RP: What do you think Lara Croft would do on a fun afternoon when she’s taking time away from raiding all those tombs?
MT: I think Lara Croft spends her fun afternoons training for her more challenging afternoons.

RP: All of your works take on a little bit more of a series tone and focus on raising awareness of mental illness, sexual identity and more. Is helping to open a dialogue something that you want to do in whatever way you can, no matter the property?
MT: I’m all about raising awareness, and talking about, stuff like mental illness, gender, power, intersectionality, the whole thing. That stuff makes for interesting dialogues, I think. Also, it’s part of every story, whether or not it’s explicit. If you’re reading a story about a creature or a person who has a gender, gender is part of that story, as is sexual identity and so on. If there’s something I’ve put into a story that ends up raising that subject for a reader, I’m good with that. I think that’s awesome. I would love it if all comics panels had a, “Let’s talk about performance and identity” segment. I’m not going to push for it to happen and I’m not saying it HAS to happen, but it would be cool.

RP: For those who aren’t writers, how do we help champion the causes that you so passionately put forward in your works?
MT: You look around you. You see who is working in your community to make the community better. You work with those people.

RP: Which character in Adventure Time is your favourite to enjoy as a fan and which character is your favourite to write?
MT: My answer to both questions is Lumpy Space Princess/Lumpy Space Prince.

RP: Who are a few creators that you think people should be looking out for in 2017?
MT: Jillian Tamaki has a new book, Boundless, coming out which is going to be amazing. Also, there’s Vanessa Davis’ Spaniel Rage, and Eleanor Davis is publishing a book with Koyama Press called You & A Bike & A Road, both which I am super excited to read.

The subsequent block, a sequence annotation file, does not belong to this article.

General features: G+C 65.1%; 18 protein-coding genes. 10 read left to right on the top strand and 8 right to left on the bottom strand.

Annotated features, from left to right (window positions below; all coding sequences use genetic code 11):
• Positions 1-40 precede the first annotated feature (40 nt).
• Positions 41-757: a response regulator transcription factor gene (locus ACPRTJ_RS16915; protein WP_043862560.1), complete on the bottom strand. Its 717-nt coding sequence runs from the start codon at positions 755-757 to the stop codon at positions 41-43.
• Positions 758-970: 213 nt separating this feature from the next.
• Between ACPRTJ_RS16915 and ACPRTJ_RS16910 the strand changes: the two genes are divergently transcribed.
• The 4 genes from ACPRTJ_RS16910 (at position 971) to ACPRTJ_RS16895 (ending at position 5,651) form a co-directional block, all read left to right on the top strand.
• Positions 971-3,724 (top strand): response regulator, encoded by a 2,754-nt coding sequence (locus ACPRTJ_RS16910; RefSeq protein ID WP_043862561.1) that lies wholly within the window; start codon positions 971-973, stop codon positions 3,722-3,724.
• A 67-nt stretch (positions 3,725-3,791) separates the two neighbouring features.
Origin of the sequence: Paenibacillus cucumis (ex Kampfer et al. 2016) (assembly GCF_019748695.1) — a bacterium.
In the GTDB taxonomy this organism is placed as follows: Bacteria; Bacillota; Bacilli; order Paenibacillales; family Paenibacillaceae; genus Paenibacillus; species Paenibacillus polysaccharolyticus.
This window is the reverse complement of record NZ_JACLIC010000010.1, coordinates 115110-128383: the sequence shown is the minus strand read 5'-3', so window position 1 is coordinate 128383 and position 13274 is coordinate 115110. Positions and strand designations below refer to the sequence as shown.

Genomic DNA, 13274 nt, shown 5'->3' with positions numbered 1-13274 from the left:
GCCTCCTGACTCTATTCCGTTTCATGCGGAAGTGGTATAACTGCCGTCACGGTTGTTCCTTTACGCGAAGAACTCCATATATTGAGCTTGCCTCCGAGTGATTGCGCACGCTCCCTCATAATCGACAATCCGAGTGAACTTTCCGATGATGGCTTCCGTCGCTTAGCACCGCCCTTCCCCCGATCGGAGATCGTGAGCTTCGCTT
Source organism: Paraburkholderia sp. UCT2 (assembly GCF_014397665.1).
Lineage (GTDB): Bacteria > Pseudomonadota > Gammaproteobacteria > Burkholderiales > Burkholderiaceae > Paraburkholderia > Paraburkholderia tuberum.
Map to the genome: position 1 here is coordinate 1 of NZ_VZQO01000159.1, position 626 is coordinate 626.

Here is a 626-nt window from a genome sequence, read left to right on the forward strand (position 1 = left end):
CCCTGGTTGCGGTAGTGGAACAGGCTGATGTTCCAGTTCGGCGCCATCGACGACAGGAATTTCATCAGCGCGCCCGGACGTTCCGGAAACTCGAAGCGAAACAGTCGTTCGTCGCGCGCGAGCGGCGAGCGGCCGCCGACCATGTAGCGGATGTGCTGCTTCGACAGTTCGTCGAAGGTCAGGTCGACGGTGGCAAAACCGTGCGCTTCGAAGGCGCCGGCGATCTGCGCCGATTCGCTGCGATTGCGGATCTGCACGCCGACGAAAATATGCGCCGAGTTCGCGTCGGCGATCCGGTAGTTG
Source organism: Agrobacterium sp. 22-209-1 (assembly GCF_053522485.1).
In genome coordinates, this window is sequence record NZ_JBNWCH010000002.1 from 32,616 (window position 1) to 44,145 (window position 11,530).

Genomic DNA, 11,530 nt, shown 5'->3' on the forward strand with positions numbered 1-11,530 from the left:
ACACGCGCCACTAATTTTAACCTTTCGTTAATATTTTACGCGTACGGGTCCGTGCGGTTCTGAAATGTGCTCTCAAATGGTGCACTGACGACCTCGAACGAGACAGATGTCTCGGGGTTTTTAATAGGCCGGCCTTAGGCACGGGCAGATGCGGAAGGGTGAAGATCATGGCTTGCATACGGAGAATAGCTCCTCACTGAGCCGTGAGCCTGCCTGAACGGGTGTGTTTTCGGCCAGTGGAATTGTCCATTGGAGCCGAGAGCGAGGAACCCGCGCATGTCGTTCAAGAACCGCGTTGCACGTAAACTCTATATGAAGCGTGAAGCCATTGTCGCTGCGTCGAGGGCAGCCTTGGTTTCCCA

RP: What else can we look forward to from you in the coming months?
MT: I have a few series I’m working on at the moment. There’s Hulk: Deconstructed, Marvel, with Nico Leon, and Supergirl: Being Super, DC Comics, with Joëlle Jones. Plus, Adventure Time, obvs, with Audrey Mok and Meg Omac. I’m writing a Middle Grade series based on the Lumberjanes (BOOM! Studios) series for ABRAMS Children’s Books, which will have illustrations by Brooke Allen (!!!!). And I have a new graphic novel coming out in 2018, with the fabulous Rosemary Valero O’Connell called Laura Dean Keeps Breaking Up with Me, from First Second.

Make sure you pick up Mariko’s issue of Adventure Time Comics #8 today!

Stephanie Cooke
Stephanie is a Toronto based writer and editor. She's a comic book fan, avid gamer, movie watcher, lover of music, and sarcasm. She is a purveyor of too many projects and has done work for Talking Comics,, Agents of Geek, Word of the Nerd, C&G Magazine, Dork Shelf, and more. Her writing credits include "Home Sweet Huck" (Mark Millar's Millarworld Annual 2017), "Lungarella (Secret Loves of Geek Girls, 2016), "Behind Enemy Linens" (BLOCKED Anthology, 2017), "Home and Country" (Toronto Comics Anthology, 2017) and more to come. You can read more about her shenanigans over on her <a href="">personal web site</a>.